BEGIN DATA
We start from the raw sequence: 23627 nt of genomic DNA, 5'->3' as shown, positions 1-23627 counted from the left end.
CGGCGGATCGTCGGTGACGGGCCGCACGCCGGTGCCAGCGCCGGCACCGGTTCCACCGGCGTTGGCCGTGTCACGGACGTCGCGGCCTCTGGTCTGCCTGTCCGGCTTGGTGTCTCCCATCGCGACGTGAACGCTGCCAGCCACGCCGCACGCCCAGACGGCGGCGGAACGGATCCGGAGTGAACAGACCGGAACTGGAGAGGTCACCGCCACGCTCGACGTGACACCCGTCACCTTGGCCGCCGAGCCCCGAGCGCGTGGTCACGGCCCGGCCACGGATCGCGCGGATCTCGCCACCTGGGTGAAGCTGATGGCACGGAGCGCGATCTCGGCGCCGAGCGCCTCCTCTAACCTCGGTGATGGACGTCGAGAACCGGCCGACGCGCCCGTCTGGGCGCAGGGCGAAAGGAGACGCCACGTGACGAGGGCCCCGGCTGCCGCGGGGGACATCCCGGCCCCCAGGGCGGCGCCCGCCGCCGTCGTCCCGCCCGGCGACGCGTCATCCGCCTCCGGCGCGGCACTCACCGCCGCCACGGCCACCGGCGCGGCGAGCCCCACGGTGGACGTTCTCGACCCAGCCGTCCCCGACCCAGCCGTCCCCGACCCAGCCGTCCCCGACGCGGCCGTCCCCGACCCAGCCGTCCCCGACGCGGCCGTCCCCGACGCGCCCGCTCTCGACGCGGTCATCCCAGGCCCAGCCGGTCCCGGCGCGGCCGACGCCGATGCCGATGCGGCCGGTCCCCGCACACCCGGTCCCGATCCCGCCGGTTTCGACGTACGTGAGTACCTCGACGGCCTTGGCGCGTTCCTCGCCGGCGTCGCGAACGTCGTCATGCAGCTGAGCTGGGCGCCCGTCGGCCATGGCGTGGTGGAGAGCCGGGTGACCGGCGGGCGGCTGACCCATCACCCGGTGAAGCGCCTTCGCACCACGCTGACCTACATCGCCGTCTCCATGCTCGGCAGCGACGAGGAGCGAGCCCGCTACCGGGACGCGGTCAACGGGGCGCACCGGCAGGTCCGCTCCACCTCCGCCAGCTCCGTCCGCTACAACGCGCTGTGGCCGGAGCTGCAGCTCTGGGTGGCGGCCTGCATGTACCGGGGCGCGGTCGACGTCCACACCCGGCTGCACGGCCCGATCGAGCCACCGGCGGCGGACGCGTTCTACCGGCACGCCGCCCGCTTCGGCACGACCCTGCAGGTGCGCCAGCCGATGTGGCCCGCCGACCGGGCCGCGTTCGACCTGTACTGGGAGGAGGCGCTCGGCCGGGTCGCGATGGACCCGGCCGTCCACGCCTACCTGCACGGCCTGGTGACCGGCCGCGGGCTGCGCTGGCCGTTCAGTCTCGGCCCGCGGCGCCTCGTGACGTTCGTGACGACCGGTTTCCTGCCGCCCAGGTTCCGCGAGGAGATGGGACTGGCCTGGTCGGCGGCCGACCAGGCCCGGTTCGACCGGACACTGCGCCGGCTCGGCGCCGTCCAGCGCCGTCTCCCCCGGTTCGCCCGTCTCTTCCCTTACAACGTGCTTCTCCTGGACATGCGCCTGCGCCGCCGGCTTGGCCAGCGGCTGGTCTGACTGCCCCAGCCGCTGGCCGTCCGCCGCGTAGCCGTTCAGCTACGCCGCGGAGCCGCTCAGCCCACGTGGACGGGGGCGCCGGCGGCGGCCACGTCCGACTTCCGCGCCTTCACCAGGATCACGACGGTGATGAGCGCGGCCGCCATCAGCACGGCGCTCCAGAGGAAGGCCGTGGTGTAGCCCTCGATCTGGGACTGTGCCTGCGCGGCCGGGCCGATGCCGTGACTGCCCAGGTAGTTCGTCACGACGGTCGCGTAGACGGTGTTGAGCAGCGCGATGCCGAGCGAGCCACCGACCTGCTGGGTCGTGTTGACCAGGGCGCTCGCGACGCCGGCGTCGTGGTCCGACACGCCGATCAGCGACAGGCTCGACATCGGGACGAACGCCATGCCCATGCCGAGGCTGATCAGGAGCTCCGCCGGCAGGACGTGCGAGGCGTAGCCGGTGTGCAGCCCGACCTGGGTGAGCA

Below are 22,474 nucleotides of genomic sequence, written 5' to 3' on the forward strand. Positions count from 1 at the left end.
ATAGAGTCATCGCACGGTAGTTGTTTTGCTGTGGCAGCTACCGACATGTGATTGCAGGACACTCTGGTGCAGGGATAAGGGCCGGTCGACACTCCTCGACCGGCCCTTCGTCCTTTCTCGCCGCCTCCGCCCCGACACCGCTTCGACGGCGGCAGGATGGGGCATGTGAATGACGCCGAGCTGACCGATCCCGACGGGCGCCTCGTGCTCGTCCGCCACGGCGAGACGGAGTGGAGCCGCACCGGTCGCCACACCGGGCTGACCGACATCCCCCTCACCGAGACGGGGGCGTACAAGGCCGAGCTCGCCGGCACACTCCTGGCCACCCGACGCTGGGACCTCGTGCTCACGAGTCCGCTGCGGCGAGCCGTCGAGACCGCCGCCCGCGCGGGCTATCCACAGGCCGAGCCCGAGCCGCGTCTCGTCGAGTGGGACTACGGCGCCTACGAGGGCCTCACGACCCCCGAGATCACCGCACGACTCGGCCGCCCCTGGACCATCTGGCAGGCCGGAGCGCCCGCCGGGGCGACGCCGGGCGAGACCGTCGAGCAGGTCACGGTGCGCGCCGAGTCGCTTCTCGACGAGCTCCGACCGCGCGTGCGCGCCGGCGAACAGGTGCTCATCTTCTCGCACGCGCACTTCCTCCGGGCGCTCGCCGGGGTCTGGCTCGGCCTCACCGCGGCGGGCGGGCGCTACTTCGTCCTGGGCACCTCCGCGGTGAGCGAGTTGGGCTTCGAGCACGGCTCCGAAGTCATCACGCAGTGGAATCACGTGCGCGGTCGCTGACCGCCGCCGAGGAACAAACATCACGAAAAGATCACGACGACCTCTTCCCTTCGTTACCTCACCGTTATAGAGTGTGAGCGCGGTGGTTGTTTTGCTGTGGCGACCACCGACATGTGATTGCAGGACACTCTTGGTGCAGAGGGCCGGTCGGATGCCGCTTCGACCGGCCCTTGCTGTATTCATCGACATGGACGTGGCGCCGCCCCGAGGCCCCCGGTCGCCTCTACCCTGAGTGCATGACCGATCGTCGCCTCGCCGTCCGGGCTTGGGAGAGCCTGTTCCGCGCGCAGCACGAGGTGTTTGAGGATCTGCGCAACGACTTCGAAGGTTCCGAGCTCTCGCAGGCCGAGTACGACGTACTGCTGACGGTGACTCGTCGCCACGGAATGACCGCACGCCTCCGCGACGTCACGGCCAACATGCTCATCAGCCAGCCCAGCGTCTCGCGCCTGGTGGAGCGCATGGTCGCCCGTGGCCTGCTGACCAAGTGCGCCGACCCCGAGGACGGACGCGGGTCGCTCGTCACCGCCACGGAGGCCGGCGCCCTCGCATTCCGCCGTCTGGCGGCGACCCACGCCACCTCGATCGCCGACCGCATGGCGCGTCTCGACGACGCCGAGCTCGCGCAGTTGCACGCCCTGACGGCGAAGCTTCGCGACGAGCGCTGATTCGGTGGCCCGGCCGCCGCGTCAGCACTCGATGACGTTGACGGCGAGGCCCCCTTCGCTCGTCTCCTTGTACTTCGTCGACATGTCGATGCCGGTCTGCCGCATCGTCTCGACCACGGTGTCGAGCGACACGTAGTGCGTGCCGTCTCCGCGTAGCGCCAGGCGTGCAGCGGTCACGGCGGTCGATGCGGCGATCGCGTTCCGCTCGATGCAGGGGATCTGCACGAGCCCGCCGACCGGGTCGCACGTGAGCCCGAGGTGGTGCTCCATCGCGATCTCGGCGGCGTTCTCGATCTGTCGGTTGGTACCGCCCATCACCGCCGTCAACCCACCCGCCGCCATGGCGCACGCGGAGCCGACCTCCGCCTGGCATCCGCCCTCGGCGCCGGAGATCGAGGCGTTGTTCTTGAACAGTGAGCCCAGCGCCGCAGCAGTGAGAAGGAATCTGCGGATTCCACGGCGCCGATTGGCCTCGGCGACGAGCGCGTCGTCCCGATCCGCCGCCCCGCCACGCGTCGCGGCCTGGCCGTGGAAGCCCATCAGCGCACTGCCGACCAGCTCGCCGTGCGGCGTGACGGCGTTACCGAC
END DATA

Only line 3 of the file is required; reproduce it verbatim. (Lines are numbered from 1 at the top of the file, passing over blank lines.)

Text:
Below are 22,474 nucleotides of genomic sequence, written 5' to 3' on the forward strand. Positions count from 1 at the left end.